Inside the booming business of background music

Illustration: Getty Images

Illustration: Getty Images

Once derided, the successors to muzak have grown more sophisticated – and influential – than any of us realise.

Not long ago, Rob Wood found himself at Heston Blumenthal’s house, in south-west London, where he was being persuaded to eat a flower. They were supposed to have been discussing the TV chef’s latest project, testing music’s effects on the dining experience, for which he had hired Wood to pick the songs. Instead, he was recounting a recent trip to south-east Asia. The flowers on his kitchen table, he said, were from that same trip: he was trying to capture their flavour for a dish he was developing. Wood smelled the flowers. Blumenthal, increasingly animated, urged him to take a bite; he wanted the music to capture and complement the flower’s exotic qualities. Under duress, Wood had a little nibble. Full story.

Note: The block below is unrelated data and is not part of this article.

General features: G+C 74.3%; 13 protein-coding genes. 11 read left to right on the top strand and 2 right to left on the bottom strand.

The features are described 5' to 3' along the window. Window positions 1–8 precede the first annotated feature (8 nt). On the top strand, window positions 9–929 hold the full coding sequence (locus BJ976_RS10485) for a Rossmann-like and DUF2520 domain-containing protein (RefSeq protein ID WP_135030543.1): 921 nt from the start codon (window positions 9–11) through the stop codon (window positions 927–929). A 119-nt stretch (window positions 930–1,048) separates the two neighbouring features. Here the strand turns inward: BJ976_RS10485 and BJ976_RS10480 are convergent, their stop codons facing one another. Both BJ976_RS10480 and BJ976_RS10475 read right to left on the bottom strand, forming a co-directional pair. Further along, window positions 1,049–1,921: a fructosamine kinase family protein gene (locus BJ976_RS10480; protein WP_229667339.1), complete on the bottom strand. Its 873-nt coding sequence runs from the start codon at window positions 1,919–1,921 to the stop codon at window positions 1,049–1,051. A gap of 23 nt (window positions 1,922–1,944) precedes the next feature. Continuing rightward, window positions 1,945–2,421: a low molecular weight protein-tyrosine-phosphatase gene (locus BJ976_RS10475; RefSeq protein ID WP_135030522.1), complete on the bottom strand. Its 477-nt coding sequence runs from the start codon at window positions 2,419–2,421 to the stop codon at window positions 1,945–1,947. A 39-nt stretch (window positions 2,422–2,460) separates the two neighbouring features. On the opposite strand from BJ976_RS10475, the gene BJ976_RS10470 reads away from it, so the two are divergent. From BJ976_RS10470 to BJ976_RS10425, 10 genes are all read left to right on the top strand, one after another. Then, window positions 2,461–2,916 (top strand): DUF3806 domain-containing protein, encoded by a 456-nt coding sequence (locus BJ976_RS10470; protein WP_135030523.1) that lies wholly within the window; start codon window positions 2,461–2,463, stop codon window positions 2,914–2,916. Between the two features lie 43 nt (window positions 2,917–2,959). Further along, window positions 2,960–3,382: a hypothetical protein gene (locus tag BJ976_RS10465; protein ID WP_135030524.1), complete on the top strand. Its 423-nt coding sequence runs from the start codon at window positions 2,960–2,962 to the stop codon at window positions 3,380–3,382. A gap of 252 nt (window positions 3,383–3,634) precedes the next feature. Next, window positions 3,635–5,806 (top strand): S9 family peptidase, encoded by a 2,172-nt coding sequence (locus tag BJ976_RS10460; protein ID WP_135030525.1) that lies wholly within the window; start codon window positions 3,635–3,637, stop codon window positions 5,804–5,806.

Jake Hulyer (The Guardian) / November 6, 2018

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